discourse -- but in a gayer accent ---- if it
had not been for that single shot, I had
never, an' please your honour, been in
love ------

[ 85 ]

  So, thou wast once in love, Trim! said
my uncle Toby, smiling ----

  Souse! replied the corporal -- over head
and ears! an' please your honour. Pri-
thee when? where? -- and how came it to
pass? ---- I never heard one word of it
before, quoth my uncle Toby : ---- I
dare say, answered Trim, that every
drummer and serjeant's son in the regi-
ment knew of it ---- It's high time I
should ------ said my uncle Toby.

  Your honour remembers with concern,
said the corporal, the total rout and
confusion of our camp and army at the
affair of Landen ; every one was left to
shift for himself ; and if it had not been
for the regiments of Wyndham, Lum-
ley, and Galway, which covered the re-
             G3              treat

[ 86 ]

treat over the bridge of Neerspeeken,
the king himself could scarce have gain'd
it ---- he was press'd hard, as your ho-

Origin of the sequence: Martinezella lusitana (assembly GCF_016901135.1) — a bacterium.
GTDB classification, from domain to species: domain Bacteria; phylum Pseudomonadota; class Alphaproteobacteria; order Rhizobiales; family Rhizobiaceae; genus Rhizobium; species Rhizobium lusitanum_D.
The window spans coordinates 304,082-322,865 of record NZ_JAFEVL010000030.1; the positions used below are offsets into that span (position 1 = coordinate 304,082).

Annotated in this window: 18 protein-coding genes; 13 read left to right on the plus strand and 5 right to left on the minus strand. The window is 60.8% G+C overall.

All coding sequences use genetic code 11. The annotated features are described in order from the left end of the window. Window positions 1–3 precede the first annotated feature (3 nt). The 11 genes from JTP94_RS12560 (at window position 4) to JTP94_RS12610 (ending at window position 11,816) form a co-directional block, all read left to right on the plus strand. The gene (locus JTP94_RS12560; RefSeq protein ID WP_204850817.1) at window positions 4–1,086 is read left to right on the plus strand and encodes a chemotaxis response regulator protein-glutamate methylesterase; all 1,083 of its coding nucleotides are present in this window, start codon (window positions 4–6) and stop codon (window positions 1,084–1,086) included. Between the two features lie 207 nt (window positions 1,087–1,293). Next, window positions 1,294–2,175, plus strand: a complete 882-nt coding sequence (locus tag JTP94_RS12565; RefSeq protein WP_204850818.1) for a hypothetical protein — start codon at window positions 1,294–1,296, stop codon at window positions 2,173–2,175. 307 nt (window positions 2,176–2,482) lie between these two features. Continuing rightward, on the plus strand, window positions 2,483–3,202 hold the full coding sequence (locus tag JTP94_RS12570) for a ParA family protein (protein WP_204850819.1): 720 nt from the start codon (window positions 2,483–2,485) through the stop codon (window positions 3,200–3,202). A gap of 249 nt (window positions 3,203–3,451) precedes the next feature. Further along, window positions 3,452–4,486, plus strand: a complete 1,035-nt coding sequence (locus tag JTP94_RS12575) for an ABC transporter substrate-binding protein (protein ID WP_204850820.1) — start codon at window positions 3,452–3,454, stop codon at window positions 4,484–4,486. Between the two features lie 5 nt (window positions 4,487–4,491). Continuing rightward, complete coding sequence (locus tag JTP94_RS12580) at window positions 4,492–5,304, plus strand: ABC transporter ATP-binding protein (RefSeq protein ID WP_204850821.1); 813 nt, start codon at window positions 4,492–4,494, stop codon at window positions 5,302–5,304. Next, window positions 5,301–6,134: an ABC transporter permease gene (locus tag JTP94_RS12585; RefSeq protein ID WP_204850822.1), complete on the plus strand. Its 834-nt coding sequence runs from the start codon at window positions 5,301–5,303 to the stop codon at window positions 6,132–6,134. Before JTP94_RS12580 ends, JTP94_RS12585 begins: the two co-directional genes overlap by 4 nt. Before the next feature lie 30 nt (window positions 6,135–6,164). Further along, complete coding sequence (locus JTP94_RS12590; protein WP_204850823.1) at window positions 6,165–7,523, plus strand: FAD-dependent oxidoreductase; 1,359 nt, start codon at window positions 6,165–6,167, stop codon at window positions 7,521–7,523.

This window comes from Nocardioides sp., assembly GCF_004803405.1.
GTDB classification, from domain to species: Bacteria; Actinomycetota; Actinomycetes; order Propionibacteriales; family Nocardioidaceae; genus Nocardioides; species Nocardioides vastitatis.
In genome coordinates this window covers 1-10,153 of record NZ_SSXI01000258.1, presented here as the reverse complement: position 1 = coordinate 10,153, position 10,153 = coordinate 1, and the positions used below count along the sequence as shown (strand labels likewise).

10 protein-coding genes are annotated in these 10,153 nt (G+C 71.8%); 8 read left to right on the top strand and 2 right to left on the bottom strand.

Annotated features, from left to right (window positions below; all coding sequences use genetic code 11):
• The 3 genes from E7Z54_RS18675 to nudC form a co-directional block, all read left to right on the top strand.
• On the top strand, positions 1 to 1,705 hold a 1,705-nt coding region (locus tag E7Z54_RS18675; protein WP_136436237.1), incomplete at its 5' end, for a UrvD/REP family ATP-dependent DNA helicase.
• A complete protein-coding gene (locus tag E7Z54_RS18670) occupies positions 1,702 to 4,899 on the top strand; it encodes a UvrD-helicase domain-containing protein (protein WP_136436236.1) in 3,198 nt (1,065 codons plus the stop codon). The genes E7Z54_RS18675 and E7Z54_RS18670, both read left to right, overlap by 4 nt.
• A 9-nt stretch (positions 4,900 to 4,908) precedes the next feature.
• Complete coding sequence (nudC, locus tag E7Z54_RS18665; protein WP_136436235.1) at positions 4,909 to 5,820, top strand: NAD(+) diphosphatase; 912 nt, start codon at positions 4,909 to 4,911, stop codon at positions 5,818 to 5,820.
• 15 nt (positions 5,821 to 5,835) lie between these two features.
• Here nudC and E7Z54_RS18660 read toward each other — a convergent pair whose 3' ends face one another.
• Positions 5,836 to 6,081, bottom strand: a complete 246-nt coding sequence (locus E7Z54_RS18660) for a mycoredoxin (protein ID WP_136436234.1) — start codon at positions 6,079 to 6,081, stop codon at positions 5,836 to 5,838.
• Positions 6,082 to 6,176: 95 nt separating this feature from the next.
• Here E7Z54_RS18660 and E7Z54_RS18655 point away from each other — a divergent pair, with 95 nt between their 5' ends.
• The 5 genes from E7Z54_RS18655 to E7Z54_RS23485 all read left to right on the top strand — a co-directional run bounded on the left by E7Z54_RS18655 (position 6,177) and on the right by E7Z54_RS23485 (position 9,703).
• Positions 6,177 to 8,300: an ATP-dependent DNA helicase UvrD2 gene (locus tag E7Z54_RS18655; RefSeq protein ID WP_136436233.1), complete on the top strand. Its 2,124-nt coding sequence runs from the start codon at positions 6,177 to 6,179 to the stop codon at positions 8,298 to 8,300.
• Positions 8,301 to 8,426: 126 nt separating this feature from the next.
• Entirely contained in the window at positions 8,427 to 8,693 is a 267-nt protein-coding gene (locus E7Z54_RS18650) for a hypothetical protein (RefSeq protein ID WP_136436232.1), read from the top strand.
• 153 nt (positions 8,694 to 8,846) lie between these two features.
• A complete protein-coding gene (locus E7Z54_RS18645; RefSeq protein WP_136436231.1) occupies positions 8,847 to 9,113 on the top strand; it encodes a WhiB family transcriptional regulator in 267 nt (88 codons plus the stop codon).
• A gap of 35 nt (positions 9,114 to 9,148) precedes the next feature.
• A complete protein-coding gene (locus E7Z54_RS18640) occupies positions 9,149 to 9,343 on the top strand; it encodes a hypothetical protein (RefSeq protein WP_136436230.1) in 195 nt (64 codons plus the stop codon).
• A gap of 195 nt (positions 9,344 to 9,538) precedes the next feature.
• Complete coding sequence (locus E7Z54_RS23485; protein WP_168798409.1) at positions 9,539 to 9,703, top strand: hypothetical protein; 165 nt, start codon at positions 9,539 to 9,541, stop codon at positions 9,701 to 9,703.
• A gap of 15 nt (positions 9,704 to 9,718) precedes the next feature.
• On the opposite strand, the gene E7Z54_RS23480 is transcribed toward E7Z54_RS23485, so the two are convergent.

nour knows, on every side of him ----

  Gallant mortal! cried my uncle Toby,
caught up with enthusiasm -- this moment,
now that all is lost, I see him galloping
across me, corporal, to the left, to bring
up the remains of the English horse
along with him to support the right, and
tear the laurel from Luxembourg's
brows, if yet 'tis possible ---- I see him
with the knot of his scarfe just shot off,
infusing fresh spirits into poor Galway's
regiment -- riding along the line -- then
wheeling about, and charging Conti at
the head of it ---- Brave! brave by hea-
ven! cried my uncle Toby -- he deserves

[ 87 ]

a crown ---- As richly, as a thief a halter ;
shouted Trim.